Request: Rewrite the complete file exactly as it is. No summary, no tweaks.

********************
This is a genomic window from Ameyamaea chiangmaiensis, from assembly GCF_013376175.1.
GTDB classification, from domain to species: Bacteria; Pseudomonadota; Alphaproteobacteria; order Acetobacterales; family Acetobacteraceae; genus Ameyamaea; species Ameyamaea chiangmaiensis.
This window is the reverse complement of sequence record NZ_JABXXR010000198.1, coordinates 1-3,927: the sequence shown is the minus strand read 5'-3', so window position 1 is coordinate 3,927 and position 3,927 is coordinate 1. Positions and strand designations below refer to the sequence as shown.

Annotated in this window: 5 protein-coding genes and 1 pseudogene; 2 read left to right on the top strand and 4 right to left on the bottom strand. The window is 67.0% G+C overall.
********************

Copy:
This is a genomic window from Ameyamaea chiangmaiensis, from assembly GCF_013376175.1.
GTDB classification, from domain to species: Bacteria; Pseudomonadota; Alphaproteobacteria; order Acetobacterales; family Acetobacteraceae; genus Ameyamaea; species Ameyamaea chiangmaiensis.
This window is the reverse complement of sequence record NZ_JABXXR010000198.1, coordinates 1-3,927: the sequence shown is the minus strand read 5'-3', so window position 1 is coordinate 3,927 and position 3,927 is coordinate 1. Positions and strand designations below refer to the sequence as shown.

Annotated in this window: 5 protein-coding genes and 1 pseudogene; 2 read left to right on the top strand and 4 right to left on the bottom strand. The window is 67.0% G+C overall.